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Will MacIntel Kill Apple Open Source Efforts?

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  • post-release fear. (Score:1, Interesting)

    by Travelsonic (870859) on Thursday February 23, 2006 @03:41PM (#14787137) Journal
    I guess the claims of piracy really hurting sales and technological progress really is only true when you factor in the senseless post-release/no-release fear.
  • by WindBourne (631190) on Thursday February 23, 2006 @03:45PM (#14787165) Journal
    I am not so certain that this is true, but if so, so what? The license allows for this. It was certain that apple did OSS while it benefits them, but not when it could hurt them.

    I would guess that if they do not support OSS and it ends up hurting them, they will then do a Sun and re-open it. Sun did the same with Solaris X86.
  • Re:Sour Apple (Score:3, Interesting)

    by Overly Critical Guy (663429) on Thursday February 23, 2006 @04:01PM (#14787293)
    Uh, maybe in your twisted niche Slashdot world...for most people, the coolest thing about OS X is its interface and top-notch frameworks. Who gives a damn if the Darwin source is available? Have you ever actually needed or used it?

    Slashdot posters have a tendency to think their concerns represent everybody's concerns. Kind of like how we always see "Does it play Ogg?" posted, when nobody actually cares about Ogg.
  • Exactly why I resisted the pressure to abandon Linux for MacOS X on the desktop

    I'm not sure what your point is. Let's say the absolute worst thing happens and the next version of OS X is based on an NT kernel, all the UNIX-compatible stuff is supplied by Interix, and Bill Gates buys Apple.

    All the commercial software I've got on my Mac will continue to run.

    All the open source software I've got on my Mac will continue to run.

    All the software I'd have been using under any other free UNIX will still be just as available as it is right now, and I can continue to use it on Linux or Mac OS.

    If for some reason I want to run Linux on my Mac Mini, I will still be able to run all my Mac OS software under MOL.

    If I want to run Linux on an Intel box I can, and all the software I would have been using on Linux and all the open source software I'm using on Mac OS X will still be available.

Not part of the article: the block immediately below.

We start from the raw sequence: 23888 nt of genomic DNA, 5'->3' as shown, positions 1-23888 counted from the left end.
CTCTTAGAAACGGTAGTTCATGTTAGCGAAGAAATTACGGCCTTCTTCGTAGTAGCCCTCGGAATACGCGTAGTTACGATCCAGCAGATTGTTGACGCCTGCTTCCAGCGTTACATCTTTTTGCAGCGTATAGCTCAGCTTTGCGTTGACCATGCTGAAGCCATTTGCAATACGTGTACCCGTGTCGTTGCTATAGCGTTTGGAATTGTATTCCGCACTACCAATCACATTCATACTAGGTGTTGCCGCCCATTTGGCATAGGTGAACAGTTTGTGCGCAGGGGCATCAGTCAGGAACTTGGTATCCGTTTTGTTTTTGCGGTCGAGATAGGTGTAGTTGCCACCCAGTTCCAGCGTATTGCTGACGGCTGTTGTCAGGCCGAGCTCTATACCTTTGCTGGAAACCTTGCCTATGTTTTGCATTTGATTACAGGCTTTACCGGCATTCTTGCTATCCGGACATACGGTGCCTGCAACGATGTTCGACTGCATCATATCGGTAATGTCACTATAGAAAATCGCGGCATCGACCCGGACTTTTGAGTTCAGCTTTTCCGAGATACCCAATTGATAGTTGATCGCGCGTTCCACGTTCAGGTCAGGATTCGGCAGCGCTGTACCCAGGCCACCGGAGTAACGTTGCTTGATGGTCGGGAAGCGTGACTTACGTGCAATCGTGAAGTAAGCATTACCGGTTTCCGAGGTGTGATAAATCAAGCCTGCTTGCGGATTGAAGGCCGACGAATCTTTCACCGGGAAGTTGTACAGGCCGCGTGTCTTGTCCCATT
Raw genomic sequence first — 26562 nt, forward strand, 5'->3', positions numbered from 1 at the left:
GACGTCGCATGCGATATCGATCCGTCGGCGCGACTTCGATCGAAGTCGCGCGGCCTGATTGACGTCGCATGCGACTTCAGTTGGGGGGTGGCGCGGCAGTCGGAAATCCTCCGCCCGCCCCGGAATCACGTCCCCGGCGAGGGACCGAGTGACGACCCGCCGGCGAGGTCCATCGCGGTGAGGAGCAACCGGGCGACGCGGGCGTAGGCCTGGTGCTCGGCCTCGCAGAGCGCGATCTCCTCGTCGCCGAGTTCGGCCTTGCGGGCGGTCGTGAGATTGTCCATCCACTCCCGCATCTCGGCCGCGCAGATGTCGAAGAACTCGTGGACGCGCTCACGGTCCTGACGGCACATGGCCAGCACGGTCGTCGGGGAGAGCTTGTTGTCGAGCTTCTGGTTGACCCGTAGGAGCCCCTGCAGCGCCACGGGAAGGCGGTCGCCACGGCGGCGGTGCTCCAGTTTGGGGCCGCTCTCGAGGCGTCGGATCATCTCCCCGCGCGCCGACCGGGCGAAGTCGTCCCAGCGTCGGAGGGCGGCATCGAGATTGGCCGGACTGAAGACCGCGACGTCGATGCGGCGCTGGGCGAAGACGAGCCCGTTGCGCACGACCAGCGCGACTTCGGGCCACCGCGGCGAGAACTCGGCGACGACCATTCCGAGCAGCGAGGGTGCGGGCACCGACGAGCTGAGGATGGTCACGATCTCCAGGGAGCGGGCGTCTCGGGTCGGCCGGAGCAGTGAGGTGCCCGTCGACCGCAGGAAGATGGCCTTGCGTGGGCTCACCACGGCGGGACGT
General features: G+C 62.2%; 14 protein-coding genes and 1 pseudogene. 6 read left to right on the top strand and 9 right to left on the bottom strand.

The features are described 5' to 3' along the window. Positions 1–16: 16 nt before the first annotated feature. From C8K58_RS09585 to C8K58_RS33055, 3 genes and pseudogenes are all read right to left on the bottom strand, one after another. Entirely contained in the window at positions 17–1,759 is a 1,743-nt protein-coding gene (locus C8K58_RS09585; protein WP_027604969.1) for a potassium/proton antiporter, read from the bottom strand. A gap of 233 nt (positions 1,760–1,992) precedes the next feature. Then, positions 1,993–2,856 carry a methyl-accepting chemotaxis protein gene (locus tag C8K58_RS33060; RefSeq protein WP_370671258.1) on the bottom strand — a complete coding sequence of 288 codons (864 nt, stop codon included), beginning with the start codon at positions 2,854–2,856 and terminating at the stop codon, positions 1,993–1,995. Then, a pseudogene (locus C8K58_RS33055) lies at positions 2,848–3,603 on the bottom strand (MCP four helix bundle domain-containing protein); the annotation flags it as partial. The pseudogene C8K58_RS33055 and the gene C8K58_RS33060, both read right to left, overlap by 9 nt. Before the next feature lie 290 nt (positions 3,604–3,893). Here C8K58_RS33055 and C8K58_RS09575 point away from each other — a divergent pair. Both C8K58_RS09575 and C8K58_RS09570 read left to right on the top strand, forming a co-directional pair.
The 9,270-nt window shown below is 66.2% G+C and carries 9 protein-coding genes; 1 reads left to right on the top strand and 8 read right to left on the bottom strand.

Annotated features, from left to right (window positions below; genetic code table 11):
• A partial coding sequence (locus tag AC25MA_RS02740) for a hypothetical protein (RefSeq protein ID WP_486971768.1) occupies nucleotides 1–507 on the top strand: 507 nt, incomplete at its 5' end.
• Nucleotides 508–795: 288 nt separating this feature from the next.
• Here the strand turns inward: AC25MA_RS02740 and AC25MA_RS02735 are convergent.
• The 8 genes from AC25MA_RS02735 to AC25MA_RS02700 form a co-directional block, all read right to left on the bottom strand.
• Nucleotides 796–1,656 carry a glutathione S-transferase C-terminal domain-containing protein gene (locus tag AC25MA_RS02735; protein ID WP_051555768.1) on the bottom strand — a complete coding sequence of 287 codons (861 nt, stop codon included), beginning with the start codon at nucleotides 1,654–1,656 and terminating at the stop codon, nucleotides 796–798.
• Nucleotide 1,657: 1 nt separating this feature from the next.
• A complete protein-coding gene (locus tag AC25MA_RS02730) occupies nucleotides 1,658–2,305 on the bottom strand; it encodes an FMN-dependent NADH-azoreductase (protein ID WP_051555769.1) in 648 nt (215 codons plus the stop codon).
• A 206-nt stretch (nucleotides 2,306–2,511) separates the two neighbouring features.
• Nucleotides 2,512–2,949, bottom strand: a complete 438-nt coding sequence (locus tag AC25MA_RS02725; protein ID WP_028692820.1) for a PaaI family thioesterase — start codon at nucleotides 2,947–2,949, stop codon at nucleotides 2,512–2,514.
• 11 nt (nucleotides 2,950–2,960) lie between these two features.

If for some reason I want to use my Mac software on an Intel box running Linux, I will be able to do so using Sheepshaver, under emulation, just as I woudl be able to use it using Rosetta, under emulation, on an Intel Mac.

    What would have been the advantage of using Linux for the past three years instead of Mac OS X, even under the brutal worst-case regime I described above? I really don't get it.
  • by jmorris42 (1458) * <jmorris@beauTOKYO.org minus city> on Thursday February 23, 2006 @04:14PM (#14787389)
    Ok, this one was a false alarm. Tomorrow it won't be. I laughed as much as the next slashdot reader when Dvorak made his silly prediction of Apple on Windows but after thinking about it I think he was probably right.

    Think it through folks, there isn't anything in a Macintel that won't be in every Dell this time next year. EFI is the future, we all know BIOS is on the way out and the machines that ship with Vista will most likely be EFI with EPT instead of traditional partition tables. They will also very likely be totally legacy free, USB keyboard/mouse, only SATA drives, etc. In other words, almost identical to the current crop of Apple hardware. We already know Apple hardware will run Vista and it already runs Linux.

    If you think Apple is going to have a hard time justifying the premium on their hardware you are right. But the bigger problem is going to be finding a response to customers who begin to dual boot their Macintel to gain access to all of the cheap hardware on the shelves at Walmart or online at Newegg. It is device support that is going to force the issue.

    In the end, Apple doesn't care about the underlying OS. Mach was handy, they only need a substrate to run their desktop environment atop. Remember that NextStep was ported to Windows once already and that NT based systems are a small sorta microkernel with one or more subsystems sitting atop it. Win32 and now Vista's stuff are but two which have existed. There was a POSIX one and an OS/2 compatibility one also in the past. Sooner or later Steve will swollow his pride and create a subsystem consisting of a modernized POSIX and NextStep and that will be OS XI. It will also ship with all of the Vista subsystem. That will allow all the device installers to run and gain the ability to run all Windows apps besides. Which also solves the Microsoft Office availibility problem.
  • Custom hardware? (Score:2, Interesting)

    by Yoik (955095) on Thursday February 23, 2006 @04:30PM (#14787522) Journal
    I expect that Apple will put some hard_to_duplicate features in hardware to preserve their market and margin. That's what they have done before.

    That could make it nasty to port osx to non-Apple platforms without severely crippling the result.

    One good place for this would be a DRM/encryption chip.
  • by Reverend528 (585549) on Thursday February 23, 2006 @04:35PM (#14787565) Homepage
    I ran OS X for several months on my iBook before switching it over to gentoo. For me, the biggest issues were usability (OS X looks nice but is often very counter-intuitive) and software installation (3rd party OS X packaging systems seemed to think that software belongs in a fake root directory).
  • by Shawn is an Asshole (845769) on Thursday February 23, 2006 @05:01PM (#14787786)

    You can always run photoshop though wine

    I'm not going to use wine for anything serious. I use some programs that work fine in it, others seem to work and break every few releases. I also do not like the Windows version of Photoshop as I can't stand Windows-style MDI's. I'll stick with Macs for this until GIMP catches up.

    ACPI in the new kernel is fine

    I keep trying suspend and software suspend but it never has worked correctly on any machine I've tried it on. Most recently was with OpenSUSE 10.0.

    and so is Wireless support

    Only if you're lucky enough to find an adapter that has drivers or works under ndiswrapper.